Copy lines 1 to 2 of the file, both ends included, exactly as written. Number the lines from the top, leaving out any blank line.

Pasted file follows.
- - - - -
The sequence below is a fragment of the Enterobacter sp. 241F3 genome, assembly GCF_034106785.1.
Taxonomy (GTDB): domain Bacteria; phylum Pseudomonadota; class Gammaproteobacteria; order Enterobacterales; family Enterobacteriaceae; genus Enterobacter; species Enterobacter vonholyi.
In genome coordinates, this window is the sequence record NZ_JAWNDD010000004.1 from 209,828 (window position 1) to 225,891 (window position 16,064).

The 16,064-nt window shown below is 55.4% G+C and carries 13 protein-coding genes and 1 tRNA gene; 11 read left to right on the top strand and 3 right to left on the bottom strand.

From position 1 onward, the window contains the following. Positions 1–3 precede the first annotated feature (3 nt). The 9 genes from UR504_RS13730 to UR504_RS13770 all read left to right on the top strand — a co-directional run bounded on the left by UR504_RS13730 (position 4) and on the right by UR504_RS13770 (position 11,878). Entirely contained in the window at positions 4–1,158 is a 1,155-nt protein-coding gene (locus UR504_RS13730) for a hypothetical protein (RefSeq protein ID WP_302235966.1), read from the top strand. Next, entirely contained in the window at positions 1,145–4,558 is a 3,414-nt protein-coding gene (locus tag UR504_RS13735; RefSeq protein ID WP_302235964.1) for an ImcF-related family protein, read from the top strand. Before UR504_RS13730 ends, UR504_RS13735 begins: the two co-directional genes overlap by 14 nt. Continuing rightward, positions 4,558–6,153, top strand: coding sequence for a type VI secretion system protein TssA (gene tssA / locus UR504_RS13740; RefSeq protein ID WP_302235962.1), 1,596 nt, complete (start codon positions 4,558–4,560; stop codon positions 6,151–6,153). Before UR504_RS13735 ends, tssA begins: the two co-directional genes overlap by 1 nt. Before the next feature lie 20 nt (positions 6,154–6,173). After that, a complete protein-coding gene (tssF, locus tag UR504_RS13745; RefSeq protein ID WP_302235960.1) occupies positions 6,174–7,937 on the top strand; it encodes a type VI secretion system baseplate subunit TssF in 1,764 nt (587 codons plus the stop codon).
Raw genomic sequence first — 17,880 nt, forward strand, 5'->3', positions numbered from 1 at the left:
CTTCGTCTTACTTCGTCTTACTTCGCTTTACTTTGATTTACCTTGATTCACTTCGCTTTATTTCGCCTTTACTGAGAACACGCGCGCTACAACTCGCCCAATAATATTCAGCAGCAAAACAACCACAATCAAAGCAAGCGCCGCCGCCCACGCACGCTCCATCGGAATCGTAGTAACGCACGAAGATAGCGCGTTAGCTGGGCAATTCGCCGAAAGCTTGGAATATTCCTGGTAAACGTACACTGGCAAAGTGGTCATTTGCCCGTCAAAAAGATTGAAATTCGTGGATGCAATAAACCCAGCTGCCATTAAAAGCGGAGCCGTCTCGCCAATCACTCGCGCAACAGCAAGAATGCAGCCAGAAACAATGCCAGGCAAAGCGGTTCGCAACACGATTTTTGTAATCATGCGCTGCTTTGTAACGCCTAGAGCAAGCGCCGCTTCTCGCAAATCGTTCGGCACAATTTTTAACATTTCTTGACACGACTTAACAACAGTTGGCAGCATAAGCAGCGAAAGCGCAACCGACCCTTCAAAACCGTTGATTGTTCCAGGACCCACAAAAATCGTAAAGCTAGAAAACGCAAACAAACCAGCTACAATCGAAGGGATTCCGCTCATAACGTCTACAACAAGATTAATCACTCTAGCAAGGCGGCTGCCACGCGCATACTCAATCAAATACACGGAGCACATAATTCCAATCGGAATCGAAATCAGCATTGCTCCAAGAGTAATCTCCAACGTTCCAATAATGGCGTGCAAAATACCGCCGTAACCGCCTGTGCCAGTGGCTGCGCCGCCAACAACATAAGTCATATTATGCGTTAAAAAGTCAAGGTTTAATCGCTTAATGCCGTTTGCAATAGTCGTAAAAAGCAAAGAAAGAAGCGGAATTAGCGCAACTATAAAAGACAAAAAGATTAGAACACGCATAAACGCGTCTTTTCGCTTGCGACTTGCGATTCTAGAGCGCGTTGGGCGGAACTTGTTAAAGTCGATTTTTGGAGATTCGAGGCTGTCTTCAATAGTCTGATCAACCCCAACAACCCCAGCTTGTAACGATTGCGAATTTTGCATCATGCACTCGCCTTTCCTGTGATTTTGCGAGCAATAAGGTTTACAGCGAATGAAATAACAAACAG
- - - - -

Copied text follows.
The sequence below is a fragment of the Enterobacter sp. 241F3 genome, assembly GCF_034106785.1.
Taxonomy (GTDB): domain Bacteria; phylum Pseudomonadota; class Gammaproteobacteria; order Enterobacterales; family Enterobacteriaceae; genus Enterobacter; species Enterobacter vonholyi.